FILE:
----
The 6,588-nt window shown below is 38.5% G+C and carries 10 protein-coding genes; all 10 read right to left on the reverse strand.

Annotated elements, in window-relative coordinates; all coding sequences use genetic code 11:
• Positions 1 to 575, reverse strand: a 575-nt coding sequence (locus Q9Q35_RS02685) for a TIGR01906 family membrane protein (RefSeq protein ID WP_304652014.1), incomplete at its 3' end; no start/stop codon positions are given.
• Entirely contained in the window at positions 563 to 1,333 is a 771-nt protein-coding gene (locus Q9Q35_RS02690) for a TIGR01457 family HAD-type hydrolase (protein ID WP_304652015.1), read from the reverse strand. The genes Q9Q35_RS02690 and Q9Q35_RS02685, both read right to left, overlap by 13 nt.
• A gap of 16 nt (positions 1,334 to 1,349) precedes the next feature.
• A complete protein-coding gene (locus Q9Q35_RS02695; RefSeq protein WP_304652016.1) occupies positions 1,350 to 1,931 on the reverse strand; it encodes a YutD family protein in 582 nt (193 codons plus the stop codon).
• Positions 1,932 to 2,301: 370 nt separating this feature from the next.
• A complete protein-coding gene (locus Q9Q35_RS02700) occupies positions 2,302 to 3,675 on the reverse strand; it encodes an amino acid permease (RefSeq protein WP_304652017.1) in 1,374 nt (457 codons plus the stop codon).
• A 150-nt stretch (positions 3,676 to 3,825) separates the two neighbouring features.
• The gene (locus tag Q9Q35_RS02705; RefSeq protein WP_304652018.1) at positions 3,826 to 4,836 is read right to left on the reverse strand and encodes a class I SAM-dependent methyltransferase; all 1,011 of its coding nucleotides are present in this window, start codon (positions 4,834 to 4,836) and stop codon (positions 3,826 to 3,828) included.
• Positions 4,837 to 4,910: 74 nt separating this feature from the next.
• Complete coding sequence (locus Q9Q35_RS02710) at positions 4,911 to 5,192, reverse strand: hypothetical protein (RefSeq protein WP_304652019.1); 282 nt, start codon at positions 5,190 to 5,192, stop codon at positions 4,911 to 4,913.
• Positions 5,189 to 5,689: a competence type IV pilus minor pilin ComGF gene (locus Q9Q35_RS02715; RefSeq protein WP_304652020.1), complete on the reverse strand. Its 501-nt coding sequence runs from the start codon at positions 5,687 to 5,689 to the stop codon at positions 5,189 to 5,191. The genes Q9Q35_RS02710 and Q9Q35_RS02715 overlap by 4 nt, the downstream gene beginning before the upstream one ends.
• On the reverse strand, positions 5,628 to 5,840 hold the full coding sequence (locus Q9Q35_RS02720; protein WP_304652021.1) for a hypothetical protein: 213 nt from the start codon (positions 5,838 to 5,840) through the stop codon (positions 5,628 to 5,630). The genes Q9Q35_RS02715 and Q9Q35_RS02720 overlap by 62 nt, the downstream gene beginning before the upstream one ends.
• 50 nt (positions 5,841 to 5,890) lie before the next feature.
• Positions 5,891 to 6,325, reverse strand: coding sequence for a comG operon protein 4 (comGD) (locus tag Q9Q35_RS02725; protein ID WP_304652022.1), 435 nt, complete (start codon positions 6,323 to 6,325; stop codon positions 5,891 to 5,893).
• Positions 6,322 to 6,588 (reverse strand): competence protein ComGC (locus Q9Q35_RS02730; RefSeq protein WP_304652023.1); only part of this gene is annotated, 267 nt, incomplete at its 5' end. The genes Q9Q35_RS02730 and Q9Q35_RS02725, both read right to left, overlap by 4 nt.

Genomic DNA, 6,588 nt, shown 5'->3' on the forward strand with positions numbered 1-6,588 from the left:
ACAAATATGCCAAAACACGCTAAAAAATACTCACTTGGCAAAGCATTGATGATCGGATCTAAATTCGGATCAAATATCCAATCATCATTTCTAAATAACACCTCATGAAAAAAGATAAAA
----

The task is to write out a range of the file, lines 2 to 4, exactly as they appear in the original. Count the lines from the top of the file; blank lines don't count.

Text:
Annotated elements, in window-relative coordinates; all coding sequences use genetic code 11:
• Positions 1 to 575, reverse strand: a 575-nt coding sequence (locus Q9Q35_RS02685) for a TIGR01906 family membrane protein (RefSeq protein ID WP_304652014.1), incomplete at its 3' end; no start/stop codon positions are given.
• Entirely contained in the window at positions 563 to 1,333 is a 771-nt protein-coding gene (locus Q9Q35_RS02690) for a TIGR01457 family HAD-type hydrolase (protein ID WP_304652015.1), read from the reverse strand. The genes Q9Q35_RS02690 and Q9Q35_RS02685, both read right to left, overlap by 13 nt.